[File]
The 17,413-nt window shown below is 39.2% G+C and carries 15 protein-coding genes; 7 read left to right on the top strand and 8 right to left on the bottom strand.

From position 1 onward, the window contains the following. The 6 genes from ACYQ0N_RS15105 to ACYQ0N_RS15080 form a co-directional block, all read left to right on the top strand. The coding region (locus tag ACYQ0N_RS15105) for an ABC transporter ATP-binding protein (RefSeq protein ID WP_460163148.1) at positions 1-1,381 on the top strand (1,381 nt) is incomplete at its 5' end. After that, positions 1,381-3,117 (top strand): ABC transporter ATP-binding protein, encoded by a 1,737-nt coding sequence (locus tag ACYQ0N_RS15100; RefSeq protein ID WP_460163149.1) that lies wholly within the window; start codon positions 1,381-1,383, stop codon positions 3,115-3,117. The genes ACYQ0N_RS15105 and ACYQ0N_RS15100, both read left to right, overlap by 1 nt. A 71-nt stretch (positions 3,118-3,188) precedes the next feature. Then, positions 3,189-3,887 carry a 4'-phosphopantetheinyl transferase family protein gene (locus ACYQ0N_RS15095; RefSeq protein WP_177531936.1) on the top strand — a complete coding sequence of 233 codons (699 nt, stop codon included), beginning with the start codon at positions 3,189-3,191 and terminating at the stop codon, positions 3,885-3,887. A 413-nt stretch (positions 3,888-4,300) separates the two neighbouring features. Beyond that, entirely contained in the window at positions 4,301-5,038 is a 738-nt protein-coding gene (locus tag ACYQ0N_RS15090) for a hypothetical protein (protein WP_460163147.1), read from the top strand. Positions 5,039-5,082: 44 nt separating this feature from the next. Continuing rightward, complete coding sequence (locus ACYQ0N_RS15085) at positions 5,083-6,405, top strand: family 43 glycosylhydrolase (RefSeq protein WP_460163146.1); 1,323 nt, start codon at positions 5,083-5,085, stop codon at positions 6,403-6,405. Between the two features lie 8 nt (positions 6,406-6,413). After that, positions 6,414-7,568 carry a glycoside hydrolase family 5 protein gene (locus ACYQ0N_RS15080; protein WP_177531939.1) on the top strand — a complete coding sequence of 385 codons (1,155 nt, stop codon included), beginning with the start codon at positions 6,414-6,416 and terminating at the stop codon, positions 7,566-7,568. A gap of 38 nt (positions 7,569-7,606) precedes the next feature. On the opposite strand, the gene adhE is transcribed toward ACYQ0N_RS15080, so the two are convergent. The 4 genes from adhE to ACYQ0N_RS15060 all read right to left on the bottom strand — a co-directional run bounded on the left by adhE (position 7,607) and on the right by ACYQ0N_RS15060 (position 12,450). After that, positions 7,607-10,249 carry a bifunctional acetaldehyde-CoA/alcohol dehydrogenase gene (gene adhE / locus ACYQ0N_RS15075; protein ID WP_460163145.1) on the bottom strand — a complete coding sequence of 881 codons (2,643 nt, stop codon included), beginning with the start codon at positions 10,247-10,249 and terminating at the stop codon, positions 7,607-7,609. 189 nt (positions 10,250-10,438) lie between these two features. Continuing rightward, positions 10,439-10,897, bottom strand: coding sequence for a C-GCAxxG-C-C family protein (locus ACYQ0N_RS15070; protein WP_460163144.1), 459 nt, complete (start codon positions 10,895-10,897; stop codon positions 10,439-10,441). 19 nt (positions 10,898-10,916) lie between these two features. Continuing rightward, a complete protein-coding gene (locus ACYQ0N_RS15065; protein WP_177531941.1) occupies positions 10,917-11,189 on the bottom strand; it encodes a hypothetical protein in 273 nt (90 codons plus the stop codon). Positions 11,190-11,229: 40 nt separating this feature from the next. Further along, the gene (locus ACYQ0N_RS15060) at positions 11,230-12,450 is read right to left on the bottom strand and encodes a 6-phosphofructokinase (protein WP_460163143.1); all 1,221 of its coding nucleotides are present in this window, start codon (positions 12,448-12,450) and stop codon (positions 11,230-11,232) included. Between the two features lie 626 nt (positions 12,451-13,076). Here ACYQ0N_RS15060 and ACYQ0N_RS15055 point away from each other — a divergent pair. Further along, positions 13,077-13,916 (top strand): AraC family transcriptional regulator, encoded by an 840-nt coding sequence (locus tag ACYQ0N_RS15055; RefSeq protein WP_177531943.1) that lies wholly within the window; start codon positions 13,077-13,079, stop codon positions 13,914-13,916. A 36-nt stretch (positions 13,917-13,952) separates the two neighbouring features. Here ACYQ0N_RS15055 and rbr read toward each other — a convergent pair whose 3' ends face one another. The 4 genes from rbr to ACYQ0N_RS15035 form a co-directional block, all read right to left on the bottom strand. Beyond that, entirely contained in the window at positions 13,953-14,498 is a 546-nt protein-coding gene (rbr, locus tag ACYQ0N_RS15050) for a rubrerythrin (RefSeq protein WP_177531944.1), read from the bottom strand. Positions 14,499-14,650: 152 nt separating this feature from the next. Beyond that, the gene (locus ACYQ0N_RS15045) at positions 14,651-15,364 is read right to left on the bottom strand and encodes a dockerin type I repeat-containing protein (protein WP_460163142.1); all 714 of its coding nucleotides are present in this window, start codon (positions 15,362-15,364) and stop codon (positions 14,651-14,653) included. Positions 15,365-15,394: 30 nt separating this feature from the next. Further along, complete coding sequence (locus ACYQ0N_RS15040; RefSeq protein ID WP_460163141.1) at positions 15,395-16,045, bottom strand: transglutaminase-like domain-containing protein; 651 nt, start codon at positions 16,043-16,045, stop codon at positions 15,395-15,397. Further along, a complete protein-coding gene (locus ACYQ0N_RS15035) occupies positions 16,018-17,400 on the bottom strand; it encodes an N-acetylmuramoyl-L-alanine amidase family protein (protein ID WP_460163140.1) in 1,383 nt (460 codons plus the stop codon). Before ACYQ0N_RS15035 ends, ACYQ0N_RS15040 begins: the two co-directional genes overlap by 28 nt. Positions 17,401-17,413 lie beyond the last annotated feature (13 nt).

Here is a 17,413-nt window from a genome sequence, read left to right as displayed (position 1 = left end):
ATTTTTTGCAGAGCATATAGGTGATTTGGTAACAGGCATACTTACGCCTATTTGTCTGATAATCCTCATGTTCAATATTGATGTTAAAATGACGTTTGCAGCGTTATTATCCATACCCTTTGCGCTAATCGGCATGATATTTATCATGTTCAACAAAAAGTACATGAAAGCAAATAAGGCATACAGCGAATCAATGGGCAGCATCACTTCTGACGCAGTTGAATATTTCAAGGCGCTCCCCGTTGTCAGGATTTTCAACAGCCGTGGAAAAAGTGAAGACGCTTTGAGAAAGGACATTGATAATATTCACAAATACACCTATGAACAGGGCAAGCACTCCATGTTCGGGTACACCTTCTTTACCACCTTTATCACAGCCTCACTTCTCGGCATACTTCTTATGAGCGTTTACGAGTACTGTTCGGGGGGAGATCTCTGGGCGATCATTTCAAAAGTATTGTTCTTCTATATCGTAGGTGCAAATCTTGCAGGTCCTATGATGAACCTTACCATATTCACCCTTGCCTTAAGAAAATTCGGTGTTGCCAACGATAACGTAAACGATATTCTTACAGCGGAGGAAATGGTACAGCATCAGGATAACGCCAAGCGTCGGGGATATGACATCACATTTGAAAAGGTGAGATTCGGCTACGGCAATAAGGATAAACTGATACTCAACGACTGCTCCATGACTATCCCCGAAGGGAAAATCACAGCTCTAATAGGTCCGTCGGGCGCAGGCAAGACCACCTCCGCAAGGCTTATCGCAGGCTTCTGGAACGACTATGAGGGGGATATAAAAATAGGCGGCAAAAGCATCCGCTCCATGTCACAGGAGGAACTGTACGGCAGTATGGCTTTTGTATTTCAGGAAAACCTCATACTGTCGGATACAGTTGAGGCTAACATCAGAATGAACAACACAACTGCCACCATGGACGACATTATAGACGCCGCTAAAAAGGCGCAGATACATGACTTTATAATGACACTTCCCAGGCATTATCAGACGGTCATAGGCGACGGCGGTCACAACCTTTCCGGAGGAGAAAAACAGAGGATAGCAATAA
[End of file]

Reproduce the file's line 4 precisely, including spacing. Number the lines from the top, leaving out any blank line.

ATTTTTTGCAGAGCATATAGGTGATTTGGTAACAGGCATACTTACGCCTATTTGTCTGATAATCCTCATGTTCAATATTGATGTTAAAATGACGTTTGCAGCGTTATTATCCATACCCTTTGCGCTAATCGGCATGATATTTATCATGTTCAACAAAAAGTACATGAAAGCAAATAAGGCATACAGCGAATCAATGGGCAGCATCACTTCTGACGCAGTTGAATATTTCAAGGCGCTCCCCGTTGTCAGGATTTTCAACAGCCGTGGAAAAAGTGAAGACGCTTTGAGAAAGGACATTGATAATATTCACAAATACACCTATGAACAGGGCAAGCACTCCATGTTCGGGTACACCTTCTTTACCACCTTTATCACAGCCTCACTTCTCGGCATACTTCTTATGAGCGTTTACGAGTACTGTTCGGGGGGAGATCTCTGGGCGATCATTTCAAAAGTATTGTTCTTCTATATCGTAGGTGCAAATCTTGCAGGTCCTATGATGAACCTTACCATATTCACCCTTGCCTTAAGAAAATTCGGTGTTGCCAACGATAACGTAAACGATATTCTTACAGCGGAGGAAATGGTACAGCATCAGGATAACGCCAAGCGTCGGGGATATGACATCACATTTGAAAAGGTGAGATTCGGCTACGGCAATAAGGATAAACTGATACTCAACGACTGCTCCATGACTATCCCCGAAGGGAAAATCACAGCTCTAATAGGTCCGTCGGGCGCAGGCAAGACCACCTCCGCAAGGCTTATCGCAGGCTTCTGGAACGACTATGAGGGGGATATAAAAATAGGCGGCAAAAGCATCCGCTCCATGTCACAGGAGGAACTGTACGGCAGTATGGCTTTTGTATTTCAGGAAAACCTCATACTGTCGGATACAGTTGAGGCTAACATCAGAATGAACAACACAACTGCCACCATGGACGACATTATAGACGCCGCTAAAAAGGCGCAGATACATGACTTTATAATGACACTTCCCAGGCATTATCAGACGGTCATAGGCGACGGCGGTCACAACCTTTCCGGAGGAGAAAAACAGAGGATAGCAATAA